This past Friday in Asheville, North Carolina was the second annual Blessings on the River: an Oshun Veneration & Concert. Held in concert with rites performed at Asheville’s sister city of Osogbo, Nigeria, proceeds from donations during the veneration benefited the Osun-Osogbo Sacred Grove. The event was sponsored by the Zamani Refuge African Culture Center, with event altars constructed by Mother Grove Goddess Temple. Valeria Osunyemi Watson-Doost from the Zamani Refuge, herself a priestess of Oshun, has posted a four-part video series from the event on Youtube.
This looks like an excellent example of how a US-based Goddess/Pagan community can participate in an event for the benefit of indigenous pre-Christian religions in far-flung parts of the globe. Local writer Byron Ballard, a member of the Mother Grove Goddess Temple, and blogger for the Asheville Citizen-Times, noted that the event was “a terrific opportunity to connect with people in our community who practice a beautiful spirituality”. I imagine that participants in Asheville and Osogbo have both been enriched by this experience, and that practitioners of Yoruba Traditional Religion have achieved a kind of outreach and understanding rarely found in the United States.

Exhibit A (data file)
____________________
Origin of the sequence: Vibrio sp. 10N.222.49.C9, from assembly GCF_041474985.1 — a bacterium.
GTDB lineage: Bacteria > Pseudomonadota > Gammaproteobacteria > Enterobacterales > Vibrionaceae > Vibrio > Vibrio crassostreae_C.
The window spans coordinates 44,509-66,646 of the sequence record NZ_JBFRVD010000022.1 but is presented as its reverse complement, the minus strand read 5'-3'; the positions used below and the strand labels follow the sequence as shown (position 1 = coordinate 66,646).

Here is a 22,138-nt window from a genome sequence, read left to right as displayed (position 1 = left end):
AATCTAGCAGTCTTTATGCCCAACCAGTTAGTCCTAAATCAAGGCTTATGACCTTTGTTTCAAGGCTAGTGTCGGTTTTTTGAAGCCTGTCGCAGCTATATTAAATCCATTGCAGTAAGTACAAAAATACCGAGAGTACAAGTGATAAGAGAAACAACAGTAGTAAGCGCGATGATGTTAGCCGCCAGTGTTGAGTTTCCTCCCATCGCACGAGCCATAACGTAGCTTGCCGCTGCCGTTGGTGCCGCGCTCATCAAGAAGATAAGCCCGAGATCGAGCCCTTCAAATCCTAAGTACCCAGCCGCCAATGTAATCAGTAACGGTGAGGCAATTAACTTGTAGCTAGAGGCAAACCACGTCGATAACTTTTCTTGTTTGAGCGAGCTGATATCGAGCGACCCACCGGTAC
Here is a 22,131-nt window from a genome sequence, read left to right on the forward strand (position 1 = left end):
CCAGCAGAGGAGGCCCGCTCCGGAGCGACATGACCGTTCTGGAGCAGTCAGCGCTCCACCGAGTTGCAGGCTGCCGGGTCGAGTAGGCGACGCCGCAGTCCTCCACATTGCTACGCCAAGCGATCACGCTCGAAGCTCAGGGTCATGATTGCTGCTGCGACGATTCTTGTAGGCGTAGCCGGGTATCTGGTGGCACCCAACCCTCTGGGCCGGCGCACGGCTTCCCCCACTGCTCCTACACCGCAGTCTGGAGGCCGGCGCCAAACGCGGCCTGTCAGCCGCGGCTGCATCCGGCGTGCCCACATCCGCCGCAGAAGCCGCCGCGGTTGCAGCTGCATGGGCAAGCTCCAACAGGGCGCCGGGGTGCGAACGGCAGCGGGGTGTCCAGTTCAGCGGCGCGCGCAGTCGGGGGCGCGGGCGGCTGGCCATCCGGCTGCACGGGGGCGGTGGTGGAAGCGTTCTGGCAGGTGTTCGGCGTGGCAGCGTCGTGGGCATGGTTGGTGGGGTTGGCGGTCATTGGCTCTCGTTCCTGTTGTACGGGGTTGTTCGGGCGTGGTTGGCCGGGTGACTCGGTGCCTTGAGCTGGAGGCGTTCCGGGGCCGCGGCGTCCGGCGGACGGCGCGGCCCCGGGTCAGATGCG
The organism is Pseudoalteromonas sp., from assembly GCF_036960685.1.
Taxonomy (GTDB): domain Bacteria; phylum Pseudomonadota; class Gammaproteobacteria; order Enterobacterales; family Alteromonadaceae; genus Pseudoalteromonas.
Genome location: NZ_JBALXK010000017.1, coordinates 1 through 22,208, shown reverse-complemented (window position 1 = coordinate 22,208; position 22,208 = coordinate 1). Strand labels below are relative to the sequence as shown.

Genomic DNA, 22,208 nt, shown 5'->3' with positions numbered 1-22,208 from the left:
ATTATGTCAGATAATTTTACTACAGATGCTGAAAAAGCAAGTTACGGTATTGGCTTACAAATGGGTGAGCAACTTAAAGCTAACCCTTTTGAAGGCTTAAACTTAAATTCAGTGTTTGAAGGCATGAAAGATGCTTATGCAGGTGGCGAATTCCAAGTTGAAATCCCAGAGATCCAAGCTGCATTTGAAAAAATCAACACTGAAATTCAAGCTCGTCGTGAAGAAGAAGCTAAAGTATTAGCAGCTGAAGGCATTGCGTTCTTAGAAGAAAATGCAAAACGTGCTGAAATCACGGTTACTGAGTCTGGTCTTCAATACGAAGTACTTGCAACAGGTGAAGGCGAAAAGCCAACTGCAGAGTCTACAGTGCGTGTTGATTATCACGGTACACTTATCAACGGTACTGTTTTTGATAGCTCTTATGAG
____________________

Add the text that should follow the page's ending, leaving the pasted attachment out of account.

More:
As the modern Paganism movement become an increasingly international phenomenon, we are going to get more chances like this to interact, share, and make alliances with indigenous faiths and revived Paganisms across the globe. Outreach efforts to European indigenous faiths, African traditional religions (and African diasporic faiths), and indigenous faiths in the Americas, Asia, and the Middle East may allow advances we couldn’t achieve alone. I will be tracking this phenomenon in the months to come.